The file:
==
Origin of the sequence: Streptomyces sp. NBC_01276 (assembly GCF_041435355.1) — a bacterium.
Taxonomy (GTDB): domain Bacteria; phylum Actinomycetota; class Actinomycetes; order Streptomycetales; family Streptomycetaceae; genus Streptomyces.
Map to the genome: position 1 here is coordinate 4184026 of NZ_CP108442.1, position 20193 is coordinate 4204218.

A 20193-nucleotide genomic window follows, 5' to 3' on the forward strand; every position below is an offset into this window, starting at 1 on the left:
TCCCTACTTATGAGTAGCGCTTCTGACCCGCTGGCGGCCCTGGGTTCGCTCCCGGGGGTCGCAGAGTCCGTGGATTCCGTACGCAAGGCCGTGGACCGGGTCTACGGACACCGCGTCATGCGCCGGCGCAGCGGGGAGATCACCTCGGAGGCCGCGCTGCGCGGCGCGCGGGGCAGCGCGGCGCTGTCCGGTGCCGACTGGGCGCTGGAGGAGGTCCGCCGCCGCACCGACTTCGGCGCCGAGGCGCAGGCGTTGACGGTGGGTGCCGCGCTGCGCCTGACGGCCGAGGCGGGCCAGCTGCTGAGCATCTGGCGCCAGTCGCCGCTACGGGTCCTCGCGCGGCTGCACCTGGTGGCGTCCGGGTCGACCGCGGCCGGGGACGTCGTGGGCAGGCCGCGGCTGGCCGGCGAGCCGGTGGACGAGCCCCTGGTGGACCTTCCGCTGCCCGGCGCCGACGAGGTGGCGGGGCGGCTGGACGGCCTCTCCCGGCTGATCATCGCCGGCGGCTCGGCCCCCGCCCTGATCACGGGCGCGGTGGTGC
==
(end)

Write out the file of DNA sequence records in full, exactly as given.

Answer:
Origin of the sequence: Streptomyces sp. NBC_01276 (assembly GCF_041435355.1) — a bacterium.
Taxonomy (GTDB): domain Bacteria; phylum Actinomycetota; class Actinomycetes; order Streptomycetales; family Streptomycetaceae; genus Streptomyces.
Map to the genome: position 1 here is coordinate 4184026 of NZ_CP108442.1, position 20193 is coordinate 4204218.

A 20193-nucleotide genomic window follows, 5' to 3' on the forward strand; every position below is an offset into this window, starting at 1 on the left:
TCCCTACTTATGAGTAGCGCTTCTGACCCGCTGGCGGCCCTGGGTTCGCTCCCGGGGGTCGCAGAGTCCGTGGATTCCGTACGCAAGGCCGTGGACCGGGTCTACGGACACCGCGTCATGCGCCGGCGCAGCGGGGAGATCACCTCGGAGGCCGCGCTGCGCGGCGCGCGGGGCAGCGCGGCGCTGTCCGGTGCCGACTGGGCGCTGGAGGAGGTCCGCCGCCGCACCGACTTCGGCGCCGAGGCGCAGGCGTTGACGGTGGGTGCCGCGCTGCGCCTGACGGCCGAGGCGGGCCAGCTGCTGAGCATCTGGCGCCAGTCGCCGCTACGGGTCCTCGCGCGGCTGCACCTGGTGGCGTCCGGGTCGACCGCGGCCGGGGACGTCGTGGGCAGGCCGCGGCTGGCCGGCGAGCCGGTGGACGAGCCCCTGGTGGACCTTCCGCTGCCCGGCGCCGACGAGGTGGCGGGGCGGCTGGACGGCCTCTCCCGGCTGATCATCGCCGGCGGCTCGGCCCCCGCCCTGATCACGGGCGCGGTGGTGC